Once there was no sign of any demonstration, I decided to re-enter the line. When I finally took my seat, it took at least half an hour to fill up the room. Eventually, the lights dimmed and the crowd went wild. The applause was more fitting for a rock star coming back from a long hiatus. Dave Rubin from The Rubin Report took the stage, mic in hand. He started to crack jokes, getting the crowd warmed up. Although, it’s important to note that if the crowd were anymore warmed up than the theater likely would’ve combusted (much like the finale of Inglorious Bastards — yes, minus the whole Nazi part).
“We tried inviting Kathy Griffin to introduce Professor Peterson, but sadly she was unavailable.”
After about three minutes of a pretty solid routine, he went:
“Now ladies and gentlemen, put your hands together for Dr. Jordan Peterson!”
Then it happened, the man himself waltzed out, rocking his new and classy “time for a world tour” facial hair.
After the crowd settled down, and Peterson was able to get a word in he said:
“I came here about an hour and a half ago, and there were people lined up along the block. I thought, what the hell are you all doing for God sake,” chuckling a bit as he spoke.
When Peterson got into the flow of it, the talk was filled with the same thoughtfulness, intensity, and straightforwardness as one could see in any of his videos. He also managed to throw in a nice blend of humor and clever quips, which the crowd responded to nicely. The content heavily mirrored the 12 Rules for Life videos that he’s been cool enough to put out on YouTube for free.
The talk went on for about an hour and a half. Unfortunately, Peterson only got up to around the 7th step due to venue timing (thanks capitalism). Still, it was both super enjoyable and informative all at once. The principle drawback, however, was the lack of a rewind button. There’s something that I’ve gotten way too used to with a lot of his talks. This proved to be an issue once he’d drop a philosophical napalm bomb across the audience, and then move on to his logical point. If you’re anything me, then that thirty-second “let-me-ponder-this-and-forget-to-keep-my-senses-running” daydream period didn’t help too much. I picked up a few gems during this whole talk – well, more specifically I lugged a bag of gems away from this talk.
Especially after the event. The Q&A was just phenomenal — well… the part that I heard after my smoke break (American Spirits take like fifteen minutes to smoke, okay?) You could tell that the attendants gave a lot of thought to what they asked. Just for example, the final two questions were about protest and gun control, respectively. I’ll just go ahead and throw the transcript for the protest question right down here.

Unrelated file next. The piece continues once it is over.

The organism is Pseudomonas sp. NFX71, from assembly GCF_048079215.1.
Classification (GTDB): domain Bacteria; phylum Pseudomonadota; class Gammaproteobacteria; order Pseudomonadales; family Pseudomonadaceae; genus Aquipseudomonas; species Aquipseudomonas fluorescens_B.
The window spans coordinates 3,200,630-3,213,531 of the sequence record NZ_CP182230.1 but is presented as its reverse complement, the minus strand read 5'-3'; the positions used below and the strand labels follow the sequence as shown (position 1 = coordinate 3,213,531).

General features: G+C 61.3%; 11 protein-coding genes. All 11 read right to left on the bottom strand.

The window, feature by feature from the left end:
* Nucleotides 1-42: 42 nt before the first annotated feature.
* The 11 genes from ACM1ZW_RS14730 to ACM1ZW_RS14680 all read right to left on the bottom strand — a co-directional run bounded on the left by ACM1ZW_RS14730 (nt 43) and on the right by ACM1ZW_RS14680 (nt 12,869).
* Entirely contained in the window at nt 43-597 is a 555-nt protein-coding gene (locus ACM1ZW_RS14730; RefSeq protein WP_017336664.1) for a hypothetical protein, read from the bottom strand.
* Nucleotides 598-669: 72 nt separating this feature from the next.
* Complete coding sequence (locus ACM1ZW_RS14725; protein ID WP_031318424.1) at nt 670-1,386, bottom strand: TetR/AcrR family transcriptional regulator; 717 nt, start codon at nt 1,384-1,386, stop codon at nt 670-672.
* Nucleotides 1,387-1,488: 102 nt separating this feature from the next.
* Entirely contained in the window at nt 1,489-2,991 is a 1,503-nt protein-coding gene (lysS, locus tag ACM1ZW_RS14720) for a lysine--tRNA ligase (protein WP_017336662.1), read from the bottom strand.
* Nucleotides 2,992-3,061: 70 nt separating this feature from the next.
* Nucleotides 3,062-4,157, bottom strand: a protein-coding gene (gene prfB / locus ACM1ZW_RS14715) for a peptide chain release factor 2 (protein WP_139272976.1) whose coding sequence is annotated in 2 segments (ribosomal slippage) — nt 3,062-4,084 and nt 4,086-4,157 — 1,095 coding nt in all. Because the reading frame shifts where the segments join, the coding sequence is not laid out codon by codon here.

(If you want to check out Peterson’s very nuanced and well-spoken stance on gun control, here’s a lengthy reading from his book: https://youtu.be/GYua-3JmnT4 )
Q: “I’m asking you, when is it okay to protest? And in your mind how do you see a successful protest. How would you protest?”
P: “I think it’s okay to protest when you’re willing to take responsibility for the consequences… And not when you’re not.”
P: “I think [inaudible] people protesting take absolutely no responsibility for the consequences of their actions. And so, I think it’s mostly cheap virtue. Now that doesn’t mean there isn’t time for protest. I mean, I protested I suppose when I made my video. Well, it was a form of protest. It was more of a refusal.”
*the writer’s cough from the aforementioned cigarette break is heard*
P: “I was perfectly willing to take the consequences of what I did and I put myself in a situation where that was highly probable.”
After the final question Dave Rubin leveled the mic back up to his face and announced the event’s conclusion:
“Dr. Jordan Peterson, everybody!”
Waiting twelve seconds in order for the crowd to calm down, Dr. Peterson probably realized this wouldn’t happen. Through mad applause, he exclaimed
“Thank you. I’d like to thank you very much, everyone. It was lovely having you here tonight. Well, go out, and… knock em dead.” And I wouldn’t have been able to end it better.